Here's what millennials get right about their money and where room for improvement exists.

1. We wait too long to start

Even though experts have long recommended starting an investment portfolio as young as possible, many millennials hesitate when it comes to opening their own trading accounts. This results in missing out on the opportunity to sit back and watch our money grow through compound interest.

Many of us utilize savings accounts but relying solely upon these avenues prevents us from letting our money do the heavy lifting for us. Most savings accounts pay relatively little in terms of interest, often less than 1%. Throwing all our money into savings accounts earns us mere pennies for each $100 we invest.

Instead, millennials need to harness the power of the stock market which provides far more in terms of long-term financial gains.

2. We overvalue cash

Because we came of age during an era of financial crisis, millennials shy away from the stock market. But this hesitancy costs us big time in terms of future economic freedom.

No reward comes without risk, and by far the easiest way to reap huge financial gains remains investing in high-yield growth stocks. The best time to take any financial risk occurs before age 35, before the expenses related to home ownership and child-rearing require more financial conservancy.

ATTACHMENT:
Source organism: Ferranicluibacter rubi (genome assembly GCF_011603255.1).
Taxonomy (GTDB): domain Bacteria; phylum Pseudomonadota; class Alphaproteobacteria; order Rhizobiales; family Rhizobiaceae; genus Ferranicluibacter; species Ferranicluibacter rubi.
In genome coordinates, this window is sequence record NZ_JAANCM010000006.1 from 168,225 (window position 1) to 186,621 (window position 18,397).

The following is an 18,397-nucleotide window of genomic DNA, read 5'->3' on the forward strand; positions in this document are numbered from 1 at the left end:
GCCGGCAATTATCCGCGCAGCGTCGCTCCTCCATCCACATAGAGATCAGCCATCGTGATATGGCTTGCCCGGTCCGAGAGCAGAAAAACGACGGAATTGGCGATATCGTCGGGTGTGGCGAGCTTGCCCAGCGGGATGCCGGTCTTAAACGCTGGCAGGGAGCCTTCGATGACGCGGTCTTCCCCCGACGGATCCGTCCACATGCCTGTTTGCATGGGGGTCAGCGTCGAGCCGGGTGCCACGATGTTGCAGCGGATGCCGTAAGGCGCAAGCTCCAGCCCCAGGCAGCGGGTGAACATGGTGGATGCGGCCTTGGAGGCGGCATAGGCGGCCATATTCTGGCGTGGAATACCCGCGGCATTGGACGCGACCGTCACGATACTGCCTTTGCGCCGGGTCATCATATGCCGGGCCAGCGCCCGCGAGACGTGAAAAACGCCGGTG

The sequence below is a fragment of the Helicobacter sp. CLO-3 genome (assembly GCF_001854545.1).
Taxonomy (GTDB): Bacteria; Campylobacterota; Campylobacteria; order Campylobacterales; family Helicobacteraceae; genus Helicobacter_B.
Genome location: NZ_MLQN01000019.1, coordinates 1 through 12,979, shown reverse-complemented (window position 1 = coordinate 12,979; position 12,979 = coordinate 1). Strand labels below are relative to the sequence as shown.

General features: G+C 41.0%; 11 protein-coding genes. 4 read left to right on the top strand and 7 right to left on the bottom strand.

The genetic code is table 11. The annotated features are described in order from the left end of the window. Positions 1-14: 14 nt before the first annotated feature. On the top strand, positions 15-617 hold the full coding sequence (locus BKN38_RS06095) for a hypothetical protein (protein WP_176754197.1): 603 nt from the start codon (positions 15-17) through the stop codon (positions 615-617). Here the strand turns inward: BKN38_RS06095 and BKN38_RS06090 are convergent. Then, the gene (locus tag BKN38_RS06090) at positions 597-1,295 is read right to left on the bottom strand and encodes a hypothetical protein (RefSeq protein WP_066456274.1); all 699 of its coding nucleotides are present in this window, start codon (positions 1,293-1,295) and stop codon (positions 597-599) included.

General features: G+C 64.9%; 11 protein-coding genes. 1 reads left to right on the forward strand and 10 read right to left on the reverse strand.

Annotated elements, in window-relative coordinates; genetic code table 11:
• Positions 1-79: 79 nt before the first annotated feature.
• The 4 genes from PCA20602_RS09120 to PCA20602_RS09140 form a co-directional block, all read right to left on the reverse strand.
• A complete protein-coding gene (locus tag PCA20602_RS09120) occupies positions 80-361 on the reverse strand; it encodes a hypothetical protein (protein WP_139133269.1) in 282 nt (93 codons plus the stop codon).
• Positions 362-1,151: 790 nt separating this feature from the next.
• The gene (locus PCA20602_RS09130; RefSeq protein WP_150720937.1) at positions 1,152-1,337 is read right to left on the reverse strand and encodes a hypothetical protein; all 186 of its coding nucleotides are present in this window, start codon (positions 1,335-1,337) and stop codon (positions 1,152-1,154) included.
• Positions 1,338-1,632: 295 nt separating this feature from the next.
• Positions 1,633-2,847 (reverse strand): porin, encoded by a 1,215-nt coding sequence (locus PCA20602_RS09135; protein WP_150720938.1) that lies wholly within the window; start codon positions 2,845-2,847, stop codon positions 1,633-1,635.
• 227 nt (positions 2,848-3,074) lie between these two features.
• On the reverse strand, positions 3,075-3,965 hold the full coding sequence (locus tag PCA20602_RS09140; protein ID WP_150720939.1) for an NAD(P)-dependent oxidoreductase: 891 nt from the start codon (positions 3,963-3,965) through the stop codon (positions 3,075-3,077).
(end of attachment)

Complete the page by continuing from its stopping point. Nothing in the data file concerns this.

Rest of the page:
Stashing away a small amount of cash under our mattresses for emergencies can't hurt, but wasting valuable time simply saving for a rainy day impacts our long-term wealth. If you're hesitant about investing on your own, hire a qualified financial advisor to manage your investment portfolio.

3. We miss out on tax deductions

Failing to diversify investments means missing out on valuable deductions come tax time. While interest from savings accounts gets taxed at the same rate as ordinary income, the capital gains tax rate remains substantially lower.

In addition, certain types of investments, such as investments in oil and gas partnerships, allow taxpayers to take advantage of government subsidies to offset any potential risks to capital.